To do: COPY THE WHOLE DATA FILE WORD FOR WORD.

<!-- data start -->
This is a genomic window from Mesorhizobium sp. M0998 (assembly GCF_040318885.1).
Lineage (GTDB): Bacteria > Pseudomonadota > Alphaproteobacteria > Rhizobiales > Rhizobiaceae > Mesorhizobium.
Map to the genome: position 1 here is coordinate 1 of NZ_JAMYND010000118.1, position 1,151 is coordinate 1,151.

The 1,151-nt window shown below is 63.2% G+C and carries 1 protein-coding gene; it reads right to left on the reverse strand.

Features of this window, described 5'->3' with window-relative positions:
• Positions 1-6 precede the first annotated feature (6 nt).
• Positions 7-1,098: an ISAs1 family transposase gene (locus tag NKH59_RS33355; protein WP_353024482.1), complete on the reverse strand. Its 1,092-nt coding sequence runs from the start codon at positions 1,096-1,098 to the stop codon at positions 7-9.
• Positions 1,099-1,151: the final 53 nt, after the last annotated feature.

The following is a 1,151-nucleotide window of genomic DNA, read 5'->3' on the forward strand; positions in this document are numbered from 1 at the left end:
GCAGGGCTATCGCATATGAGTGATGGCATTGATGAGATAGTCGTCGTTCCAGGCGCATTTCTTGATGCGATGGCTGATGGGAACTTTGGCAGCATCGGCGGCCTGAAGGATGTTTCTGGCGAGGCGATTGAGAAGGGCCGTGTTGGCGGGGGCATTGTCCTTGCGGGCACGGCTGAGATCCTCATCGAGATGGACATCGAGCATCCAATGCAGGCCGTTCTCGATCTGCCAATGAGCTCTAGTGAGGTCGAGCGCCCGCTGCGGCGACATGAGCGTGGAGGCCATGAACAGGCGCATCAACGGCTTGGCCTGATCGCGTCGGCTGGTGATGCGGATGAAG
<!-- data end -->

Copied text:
This is a genomic window from Mesorhizobium sp. M0998 (assembly GCF_040318885.1).
Lineage (GTDB): Bacteria > Pseudomonadota > Alphaproteobacteria > Rhizobiales > Rhizobiaceae > Mesorhizobium.
Map to the genome: position 1 here is coordinate 1 of NZ_JAMYND010000118.1, position 1,151 is coordinate 1,151.

The 1,151-nt window shown below is 63.2% G+C and carries 1 protein-coding gene; it reads right to left on the reverse strand.

Features of this window, described 5'->3' with window-relative positions:
• Positions 1-6 precede the first annotated feature (6 nt).
• Positions 7-1,098: an ISAs1 family transposase gene (locus tag NKH59_RS33355; protein WP_353024482.1), complete on the reverse strand. Its 1,092-nt coding sequence runs from the start codon at positions 1,096-1,098 to the stop codon at positions 7-9.
• Positions 1,099-1,151: the final 53 nt, after the last annotated feature.

The following is a 1,151-nucleotide window of genomic DNA, read 5'->3' on the forward strand; positions in this document are numbered from 1 at the left end:
GCAGGGCTATCGCATATGAGTGATGGCATTGATGAGATAGTCGTCGTTCCAGGCGCATTTCTTGATGCGATGGCTGATGGGAACTTTGGCAGCATCGGCGGCCTGAAGGATGTTTCTGGCGAGGCGATTGAGAAGGGCCGTGTTGGCGGGGGCATTGTCCTTGCGGGCACGGCTGAGATCCTCATCGAGATGGACATCGAGCATCCAATGCAGGCCGTTCTCGATCTGCCAATGAGCTCTAGTGAGGTCGAGCGCCCGCTGCGGCGACATGAGCGTGGAGGCCATGAACAGGCGCATCAACGGCTTGGCCTGATCGCGTCGGCTGGTGATGCGGATGAAG